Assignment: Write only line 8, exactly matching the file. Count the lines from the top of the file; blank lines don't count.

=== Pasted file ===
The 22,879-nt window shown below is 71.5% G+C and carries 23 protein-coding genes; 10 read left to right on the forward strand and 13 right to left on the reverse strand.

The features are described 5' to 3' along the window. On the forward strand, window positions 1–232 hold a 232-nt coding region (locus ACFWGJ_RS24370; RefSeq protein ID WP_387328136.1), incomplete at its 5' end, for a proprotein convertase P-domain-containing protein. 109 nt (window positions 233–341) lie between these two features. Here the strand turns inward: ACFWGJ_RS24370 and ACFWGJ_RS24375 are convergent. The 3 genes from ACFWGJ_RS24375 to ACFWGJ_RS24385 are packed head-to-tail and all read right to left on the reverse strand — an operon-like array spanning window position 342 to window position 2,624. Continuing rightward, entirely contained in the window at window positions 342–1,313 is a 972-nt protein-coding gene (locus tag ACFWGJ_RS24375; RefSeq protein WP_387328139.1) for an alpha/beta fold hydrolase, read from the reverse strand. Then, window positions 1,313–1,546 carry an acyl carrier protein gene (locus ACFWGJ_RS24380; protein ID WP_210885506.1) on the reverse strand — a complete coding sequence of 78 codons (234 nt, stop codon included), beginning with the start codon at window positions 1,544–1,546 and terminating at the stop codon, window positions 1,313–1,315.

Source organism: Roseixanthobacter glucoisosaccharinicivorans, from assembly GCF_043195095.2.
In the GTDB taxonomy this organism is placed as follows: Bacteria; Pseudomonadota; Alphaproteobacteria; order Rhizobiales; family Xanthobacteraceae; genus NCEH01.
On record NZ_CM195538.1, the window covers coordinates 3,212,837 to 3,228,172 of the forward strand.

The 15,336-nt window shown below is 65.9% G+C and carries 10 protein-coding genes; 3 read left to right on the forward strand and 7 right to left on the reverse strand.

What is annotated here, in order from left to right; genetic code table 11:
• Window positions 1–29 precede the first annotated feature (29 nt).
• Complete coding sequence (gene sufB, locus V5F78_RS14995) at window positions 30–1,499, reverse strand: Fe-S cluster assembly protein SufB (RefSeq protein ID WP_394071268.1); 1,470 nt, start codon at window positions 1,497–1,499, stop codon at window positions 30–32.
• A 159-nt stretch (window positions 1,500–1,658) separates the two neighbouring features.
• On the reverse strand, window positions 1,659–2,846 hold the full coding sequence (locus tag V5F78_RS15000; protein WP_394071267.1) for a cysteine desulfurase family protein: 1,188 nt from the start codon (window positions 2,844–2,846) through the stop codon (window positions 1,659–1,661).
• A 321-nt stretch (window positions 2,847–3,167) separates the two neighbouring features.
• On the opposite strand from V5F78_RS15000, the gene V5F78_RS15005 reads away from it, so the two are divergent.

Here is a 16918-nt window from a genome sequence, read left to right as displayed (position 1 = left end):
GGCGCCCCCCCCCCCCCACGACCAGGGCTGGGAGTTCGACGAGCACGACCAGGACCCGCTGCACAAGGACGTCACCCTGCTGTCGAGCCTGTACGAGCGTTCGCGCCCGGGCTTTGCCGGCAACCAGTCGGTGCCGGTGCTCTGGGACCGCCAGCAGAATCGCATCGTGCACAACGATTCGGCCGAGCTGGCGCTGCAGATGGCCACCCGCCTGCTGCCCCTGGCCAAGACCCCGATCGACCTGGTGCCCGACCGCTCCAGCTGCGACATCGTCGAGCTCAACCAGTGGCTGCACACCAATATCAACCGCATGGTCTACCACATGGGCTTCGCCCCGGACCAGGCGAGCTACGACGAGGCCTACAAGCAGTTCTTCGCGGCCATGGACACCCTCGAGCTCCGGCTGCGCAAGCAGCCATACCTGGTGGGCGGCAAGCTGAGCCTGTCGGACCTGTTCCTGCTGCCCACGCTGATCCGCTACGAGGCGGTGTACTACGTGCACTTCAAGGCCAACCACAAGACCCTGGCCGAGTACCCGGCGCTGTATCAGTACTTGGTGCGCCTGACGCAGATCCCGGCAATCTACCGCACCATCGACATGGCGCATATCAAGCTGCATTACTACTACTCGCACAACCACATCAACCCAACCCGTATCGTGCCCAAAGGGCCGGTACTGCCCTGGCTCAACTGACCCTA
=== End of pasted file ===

• Window positions 1–29 precede the first annotated feature (29 nt).